A few nature notes: a reminder of why we campaign?

Out in the open, the wind chill factor made it a bracing early morning yesterday.  But the sky was clear and the sun shone in intervals so in sheltered areas it made for enjoyable field work.  The recent spells of damp and warmth had contributed to quite a bit of recent fungal growth.

Auricularia auricula-judae

141219 A a-j hrk 30718

The image below illustrates well how the species came to get ‘ear’ as part of its vernacular name.  That above shows the gelatinous nature of the species and also how its form changes through the growing season.

131219 A a-j (ear) hrk 30719 - Copy

Now this one is the ‘homework’ ….

141219 Bracket hrk 30713

141219 Bracket (top) hrk 30712

The two images above show a bracket species still being determined (suggestions welcome to execsec@thmcf.org), the species was plentiful on willow and numbered a few specimens to a row.  The third image shows the bracket being used as a porch to someone’s home?

141219 Bracket hole hrk 30716

Exidia glandulosa (below) recorded from the same area in October 2012 is another ‘jelly fungus’ or to use its vernacular name, ‘Witches Butter’ s and which in contrast to A. auricula-judae is black and can be found in the same type of habitat.   A. auricula-judae is generally found on Elder but can also be found on other tree species.  Witches Butter is found on dead deciduous trees or dead limbs of living trees as above.  Click on the image and zoom in to see the detail.

120604 E glandulosa hrk 949 - Copy
Xylaria hypoxylon was another species abundant amidst moss covered rotting stumps.  Again, it is another species with a delightful vernacular name, that of “Candle Snuff” and it is not hard to see wherethe name was derived from?

Another older record from October 2012 in the same general area was that I tentatively identified as Geastrum triplex (below), an excellent find from my perspective because I do not consider myself a mycologist but they are quite stunning specimens, my notes showed that I located four in various stages of growth.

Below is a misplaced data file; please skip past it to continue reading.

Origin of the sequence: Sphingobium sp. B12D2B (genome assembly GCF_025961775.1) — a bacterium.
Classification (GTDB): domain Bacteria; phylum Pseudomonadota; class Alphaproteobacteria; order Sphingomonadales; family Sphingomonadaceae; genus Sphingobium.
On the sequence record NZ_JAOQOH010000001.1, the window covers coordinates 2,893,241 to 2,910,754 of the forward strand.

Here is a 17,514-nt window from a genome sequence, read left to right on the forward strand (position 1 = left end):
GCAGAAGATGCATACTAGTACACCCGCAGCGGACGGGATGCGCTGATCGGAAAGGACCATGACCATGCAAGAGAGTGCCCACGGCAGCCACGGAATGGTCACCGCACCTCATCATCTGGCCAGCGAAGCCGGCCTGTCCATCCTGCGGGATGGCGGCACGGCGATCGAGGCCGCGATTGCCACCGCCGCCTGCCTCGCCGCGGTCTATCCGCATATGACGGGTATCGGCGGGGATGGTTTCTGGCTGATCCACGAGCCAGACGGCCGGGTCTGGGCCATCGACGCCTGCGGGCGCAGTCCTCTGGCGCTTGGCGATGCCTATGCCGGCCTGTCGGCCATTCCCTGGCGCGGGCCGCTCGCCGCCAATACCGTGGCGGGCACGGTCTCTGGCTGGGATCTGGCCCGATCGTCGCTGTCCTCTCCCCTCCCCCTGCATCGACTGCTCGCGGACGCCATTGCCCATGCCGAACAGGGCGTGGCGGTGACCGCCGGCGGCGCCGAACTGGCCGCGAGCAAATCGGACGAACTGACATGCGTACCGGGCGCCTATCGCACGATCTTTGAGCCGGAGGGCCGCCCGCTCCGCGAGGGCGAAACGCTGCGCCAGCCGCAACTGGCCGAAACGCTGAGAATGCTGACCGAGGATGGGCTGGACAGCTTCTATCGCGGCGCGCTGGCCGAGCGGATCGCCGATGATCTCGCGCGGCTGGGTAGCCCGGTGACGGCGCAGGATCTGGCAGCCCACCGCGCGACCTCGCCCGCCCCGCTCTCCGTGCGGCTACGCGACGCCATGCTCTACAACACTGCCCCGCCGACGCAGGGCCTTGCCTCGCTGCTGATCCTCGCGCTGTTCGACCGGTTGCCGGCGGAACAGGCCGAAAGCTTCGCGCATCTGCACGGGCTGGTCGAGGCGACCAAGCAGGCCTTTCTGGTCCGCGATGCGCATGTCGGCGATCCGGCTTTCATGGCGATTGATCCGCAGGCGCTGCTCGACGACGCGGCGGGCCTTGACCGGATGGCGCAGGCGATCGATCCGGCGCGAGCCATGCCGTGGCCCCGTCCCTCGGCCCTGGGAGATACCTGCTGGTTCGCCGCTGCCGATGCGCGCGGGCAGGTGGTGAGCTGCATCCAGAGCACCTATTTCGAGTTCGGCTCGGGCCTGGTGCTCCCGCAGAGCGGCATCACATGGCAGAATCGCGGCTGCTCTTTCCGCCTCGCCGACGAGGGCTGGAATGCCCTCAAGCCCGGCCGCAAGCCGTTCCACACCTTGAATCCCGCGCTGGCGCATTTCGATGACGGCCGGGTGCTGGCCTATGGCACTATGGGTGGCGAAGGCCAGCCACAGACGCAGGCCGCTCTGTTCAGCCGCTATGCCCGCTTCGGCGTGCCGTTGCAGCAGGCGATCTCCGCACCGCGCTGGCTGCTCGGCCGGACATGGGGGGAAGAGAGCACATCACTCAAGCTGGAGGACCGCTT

121019 tbc Geastrum triplex IMEn hrk 214

Again in the same area, October 2012 was Daldinia concentrica (below), another species with a few delightful vernacular names such as King Alfred’s Cakes and Cramp Balls.

121019 D concentrica IE hrk 200

Whilst investigating dead wood for hibernating invetebrates, a gathering of perhaps ten maybe a dozen Silpha atrata were discovered well into the sodden rotting fibres of a willow limb laid where it had fallen and which was gathering a covering of moss where it touched the ground.  This snail eater is regularly encountered on and around the Thorne and Hatfield Moors peatlands and associated habitats.

Nothing special in terms of the data but the outdoor session recharged batteries and acted as a reminder why we campaign for the continued conservation of important sites like Thorne & Hatfield Moors SSSI.  The area where this array of fungi were located is not part of the mass manicured NNR, because it is in private ownership it is not managed for the benefit of the public but the ‘wildlife’.  That is not to say that people are excluded, but they are not the priority.  We are privileged, generally, to be able to discover and observe, to record our findings in the hope that the various statutory agencies will ensure continued protection against inappropriate developments which may have the potential to impact (significantly or otherwise) upon the integrity of Natura 2000 sites and SSSIs.

If any reader is able to offer suggestions for the ‘brown’ bracket illustrated above, then please do drop us a line via execsec@thmcf.org

 

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